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National Disparities In Post-Mastectomy Breast Reconstruction: A Comparative Demographics And Cost Analysis
Yida Cai, BA, Lesley Summerville, BS, ScM, Samuel Boas, BS, Arvin Smith, BS, Cristin Coquillard, MD, Anand Kumar, MD.
Case Western Reserve University School of Medicine, Cleveland, OH, USA.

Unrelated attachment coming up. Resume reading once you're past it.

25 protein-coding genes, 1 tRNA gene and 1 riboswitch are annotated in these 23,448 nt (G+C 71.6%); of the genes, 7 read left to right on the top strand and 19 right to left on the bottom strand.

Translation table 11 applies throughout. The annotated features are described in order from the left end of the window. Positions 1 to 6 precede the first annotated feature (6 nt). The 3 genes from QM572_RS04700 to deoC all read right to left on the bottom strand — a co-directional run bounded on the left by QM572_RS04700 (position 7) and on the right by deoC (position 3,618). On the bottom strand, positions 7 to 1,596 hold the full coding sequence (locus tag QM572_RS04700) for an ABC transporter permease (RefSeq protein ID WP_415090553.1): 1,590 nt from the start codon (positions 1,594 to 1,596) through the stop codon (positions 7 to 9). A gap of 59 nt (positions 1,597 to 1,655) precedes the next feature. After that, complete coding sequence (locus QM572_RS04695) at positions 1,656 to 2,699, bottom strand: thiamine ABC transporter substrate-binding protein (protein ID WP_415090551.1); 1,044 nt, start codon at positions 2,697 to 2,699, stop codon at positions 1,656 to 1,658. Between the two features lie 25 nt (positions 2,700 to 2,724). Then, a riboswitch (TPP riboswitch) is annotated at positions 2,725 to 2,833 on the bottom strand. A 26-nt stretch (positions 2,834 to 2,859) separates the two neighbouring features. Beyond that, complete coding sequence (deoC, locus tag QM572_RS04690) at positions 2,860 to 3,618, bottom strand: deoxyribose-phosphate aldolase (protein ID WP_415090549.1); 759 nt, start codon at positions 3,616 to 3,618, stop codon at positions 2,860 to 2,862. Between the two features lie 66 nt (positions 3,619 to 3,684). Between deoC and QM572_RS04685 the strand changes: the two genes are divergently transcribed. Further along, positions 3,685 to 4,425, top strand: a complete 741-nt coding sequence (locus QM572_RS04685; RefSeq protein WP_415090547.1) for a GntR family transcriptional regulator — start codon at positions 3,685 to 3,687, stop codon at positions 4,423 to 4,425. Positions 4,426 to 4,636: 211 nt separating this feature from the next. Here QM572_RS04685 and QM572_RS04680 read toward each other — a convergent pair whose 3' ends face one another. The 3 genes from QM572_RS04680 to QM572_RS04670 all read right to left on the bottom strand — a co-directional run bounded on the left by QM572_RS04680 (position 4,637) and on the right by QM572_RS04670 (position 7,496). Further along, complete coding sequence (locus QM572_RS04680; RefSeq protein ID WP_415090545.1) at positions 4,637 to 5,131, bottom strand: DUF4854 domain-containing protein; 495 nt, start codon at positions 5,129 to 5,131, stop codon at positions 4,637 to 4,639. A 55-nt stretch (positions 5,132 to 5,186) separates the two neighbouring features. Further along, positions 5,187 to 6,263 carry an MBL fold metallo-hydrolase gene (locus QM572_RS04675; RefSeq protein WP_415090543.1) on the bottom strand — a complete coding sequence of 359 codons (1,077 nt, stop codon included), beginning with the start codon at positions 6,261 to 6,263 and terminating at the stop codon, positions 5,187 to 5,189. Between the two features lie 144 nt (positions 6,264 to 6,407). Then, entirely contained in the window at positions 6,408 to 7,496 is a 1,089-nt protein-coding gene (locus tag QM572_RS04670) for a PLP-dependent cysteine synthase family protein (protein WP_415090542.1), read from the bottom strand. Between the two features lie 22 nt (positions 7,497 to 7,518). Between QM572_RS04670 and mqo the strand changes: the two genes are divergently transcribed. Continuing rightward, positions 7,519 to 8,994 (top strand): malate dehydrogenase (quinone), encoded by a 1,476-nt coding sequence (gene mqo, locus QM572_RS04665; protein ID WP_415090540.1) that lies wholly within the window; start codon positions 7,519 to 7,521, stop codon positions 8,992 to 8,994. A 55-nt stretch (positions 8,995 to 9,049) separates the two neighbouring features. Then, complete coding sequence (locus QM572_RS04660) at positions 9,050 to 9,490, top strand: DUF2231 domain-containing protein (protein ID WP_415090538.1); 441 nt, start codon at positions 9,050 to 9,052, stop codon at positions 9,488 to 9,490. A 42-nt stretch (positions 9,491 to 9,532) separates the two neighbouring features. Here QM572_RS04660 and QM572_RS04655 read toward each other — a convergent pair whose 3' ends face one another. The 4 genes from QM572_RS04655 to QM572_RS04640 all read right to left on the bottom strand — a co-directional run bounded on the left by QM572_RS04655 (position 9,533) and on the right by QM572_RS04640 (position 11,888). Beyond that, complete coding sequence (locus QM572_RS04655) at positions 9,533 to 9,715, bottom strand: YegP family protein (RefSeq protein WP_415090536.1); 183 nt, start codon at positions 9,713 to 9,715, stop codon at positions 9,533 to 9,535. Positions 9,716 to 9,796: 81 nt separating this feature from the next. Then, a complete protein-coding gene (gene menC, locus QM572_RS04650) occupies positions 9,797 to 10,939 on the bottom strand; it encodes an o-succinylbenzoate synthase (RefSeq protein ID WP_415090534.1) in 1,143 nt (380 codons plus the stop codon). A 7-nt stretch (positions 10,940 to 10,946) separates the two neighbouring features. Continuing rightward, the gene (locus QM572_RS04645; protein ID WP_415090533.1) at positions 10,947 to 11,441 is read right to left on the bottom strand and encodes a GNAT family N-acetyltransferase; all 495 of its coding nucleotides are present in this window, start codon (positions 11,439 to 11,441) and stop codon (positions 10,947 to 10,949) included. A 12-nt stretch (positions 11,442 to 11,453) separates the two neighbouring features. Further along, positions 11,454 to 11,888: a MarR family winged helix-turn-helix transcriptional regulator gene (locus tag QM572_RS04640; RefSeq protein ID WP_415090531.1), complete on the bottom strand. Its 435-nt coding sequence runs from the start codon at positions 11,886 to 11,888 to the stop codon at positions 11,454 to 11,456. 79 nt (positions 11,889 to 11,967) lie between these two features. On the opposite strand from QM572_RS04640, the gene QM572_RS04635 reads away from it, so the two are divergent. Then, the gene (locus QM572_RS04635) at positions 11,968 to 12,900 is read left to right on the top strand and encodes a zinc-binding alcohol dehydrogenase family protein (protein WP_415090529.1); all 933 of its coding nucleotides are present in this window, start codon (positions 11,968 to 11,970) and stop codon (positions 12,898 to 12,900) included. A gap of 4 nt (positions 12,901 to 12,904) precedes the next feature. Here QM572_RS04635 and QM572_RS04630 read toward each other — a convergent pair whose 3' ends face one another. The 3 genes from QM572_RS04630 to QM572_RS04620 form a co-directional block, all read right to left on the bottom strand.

PURPOSE: There is significant cost variation across all forms of post-mastectomy breast reconstruction. Research into the source of this cost variation will help reduce overall health care expenditures. Our study compares trends in hospital charges relating to free flap breast reconstruction when compared to the implant based alternative. METHODS: The Healthcare Cost and Utilization Project National Inpatient Sample database was analyzed from January 2009 to December 2014. All female patients who were diagnosed with breast cancer or at a high risk for breast cancer who underwent either autologous free flap breast reconstruction or mastectomy with immediate one or two stage implant based breast reconstruction were included. Variables of interest included demographic data, hospital characteristics, hospitalization data and total hospital charges. All charges were inflated to May 2019 value with the consumer price index. Univariate and generalized linear models were used compare differences in cost and demographics between patients receiving different procedures. RESULTS: 659,220 female patients were diagnosed with breast cancer or had a high risk of breast cancer during hospitalization between January 2009 and December 2014. Of these patients, 44,175 (6.7%) received implant-based breast reconstruction and 20,050 (3.0%) received autologous free flap breast reconstruction. Patients who received free flap were significantly younger than patients who received implant (50.31 vs 50.79, p = 0.01). There were also significantly more minorities receiving free flap (p < 0.001). A significantly larger proportion of free flap procedures were performed in larger, teaching hospitals and in the south (p < 0.001). Regression analysis showed that the proportion of patients who received implant procedures did not significantly change between 2009 and 2014 (p = 0.113), while patients who received free flap procedures increased significantly (p = 0.02). Implant procedures were associated with significantly less charges than free flap (mean = $98,468.15 vs $64,632.54, p < 0.001), however both procedures are associated with increasing charges despite decreasing length of stay. CONCLUSION: Although implant based breast reconstruction remains to most performed form of post-mastectomy breast reconstruction, autologous free flap reconstruction is growing in popularity within the patient population. In addition to the increased demand for post-mastectomy breast reconstruction, increases in hospital charges were found to be associated with all procedures, despite significant differences in patient demographics, hospital location and region. Further studies will be done to better identify factors influencing access and cost to different types of breast reconstruction following mastectomy.


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